It’s not all just about the flora: for animal lovers, many different species have been sighted at the restored sites in Tokai. Now you don’t even need to climb a mountain in the Cape to catch a glimpse of Cape fox, porcupine and caracal, all of which are now recorded at Tokai – and more animals are expected to come in the future.
At Tokai we are fortunate to have the legacy of William Frederick Purcell, a naturalist of note, who recorded over 500 different plant species at his home on Bergvliet Farm from 1905-1919.
Thanks to Purcell, scientists now have an idea of what to expect from the seedbanks at Tokai.
Hopefully, many of the other 180 plant species will emerge from the final blocks that are still under pine plantation.
The remaining plantation trees at Tokai are currently owned by Mountains to Oceans (MTO), a forestry company who leases the land from SA National Parks (SANParks). After the damage caused by last year’s fires, MTO decided to remove all the remaining pine trees this winter, which was earlier than had been set out in a SANParks management framework.
This decision caused an outcry among a group of Capetonians who refer to themselves as Parkscape. Parkscape responded strongly to the removal of the pine plantations by initiating a legal campaign to stop the felling. Their case against MTO and SANParks was heard in court on November 7.
They contested the decision to accelerate felling of the pine plantations before 2018 as “procedurally unfair”, saying it required public participation.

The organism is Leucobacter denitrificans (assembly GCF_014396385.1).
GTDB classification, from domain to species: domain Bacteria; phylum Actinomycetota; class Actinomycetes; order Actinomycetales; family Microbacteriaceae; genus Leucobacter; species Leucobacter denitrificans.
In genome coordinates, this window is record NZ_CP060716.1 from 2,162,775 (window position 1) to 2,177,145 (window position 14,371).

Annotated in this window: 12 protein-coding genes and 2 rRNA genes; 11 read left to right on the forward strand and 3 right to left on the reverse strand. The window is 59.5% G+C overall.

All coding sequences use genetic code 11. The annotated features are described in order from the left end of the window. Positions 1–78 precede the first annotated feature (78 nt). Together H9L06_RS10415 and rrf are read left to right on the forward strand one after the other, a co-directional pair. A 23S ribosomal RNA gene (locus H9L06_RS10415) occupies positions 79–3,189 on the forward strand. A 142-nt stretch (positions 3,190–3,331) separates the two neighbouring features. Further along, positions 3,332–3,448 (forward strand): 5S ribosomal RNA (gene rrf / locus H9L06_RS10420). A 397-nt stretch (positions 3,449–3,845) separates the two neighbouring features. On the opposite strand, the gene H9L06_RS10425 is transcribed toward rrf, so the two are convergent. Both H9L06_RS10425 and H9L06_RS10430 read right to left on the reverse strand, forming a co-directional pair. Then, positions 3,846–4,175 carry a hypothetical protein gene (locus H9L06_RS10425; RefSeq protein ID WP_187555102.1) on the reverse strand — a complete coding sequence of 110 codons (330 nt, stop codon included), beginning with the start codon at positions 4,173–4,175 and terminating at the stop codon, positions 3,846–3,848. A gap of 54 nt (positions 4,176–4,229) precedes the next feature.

Both MTO and SANParks argued convincingly there was no need for public consultation before felling and that the removal of the plantations was important for economic reasons and for restoration.
Judgment has been reserved until early next year, and until then no pines may be felled.
This delay is unfortunate as it will affect the tight schedule needed for restoration. Timing is everything. After the pines are felled, the slash needs to be burnt – after the rains are over – to trigger germination in the fynbos seed bank stored in the soil.
According to Rebelo, the harvesting of pines from March to September will be detrimental to restoration, as seeds will have to germinate without fire, which means grass competition and that alien plants will not be controlled. At this point any fire that gets to the seed banks will kill any seeds that have germinated.
In response to Parkscape’s legal action, another group of Capetonians called Friends of Tokai Park created a petition to save the critically endangered Sand Fynbos at Tokai. It was signed by 2 850 people. This conservation issue also drew international attention, with one signatory, Professor Peter Linder, a highly regarded and internationally recognised botanical scientist at the universities of Zurich and Cape Town stating that not developing the Tokai “forest” as fynbos is incomprehensible, a selfish act of making the smallest plant kingdom even smaller.
More recently, South African botanists, zoologists and ecologists have united to support the restoration and conservation of Sand Fynbos at Tokai Park. So far, 16 prominent scientists have agreed replanting Tokai with alien trees is, from a botanical, conservation and ecological point of view, incomprehensible. Consequently, they strongly support the continuation of the restoration of Sand Fynbos.
We have the privilege and responsibility to conserve and restore our natural African heritage for the enjoyment and benefit of future generations. With the future of this heritage in jeopardy, Capetonians should do all we can to protect our Cape Flats Sand Fynbos.
TIMBER! The pine trees in Tokai Park that have provided many with shade for many with dogs, are under threat.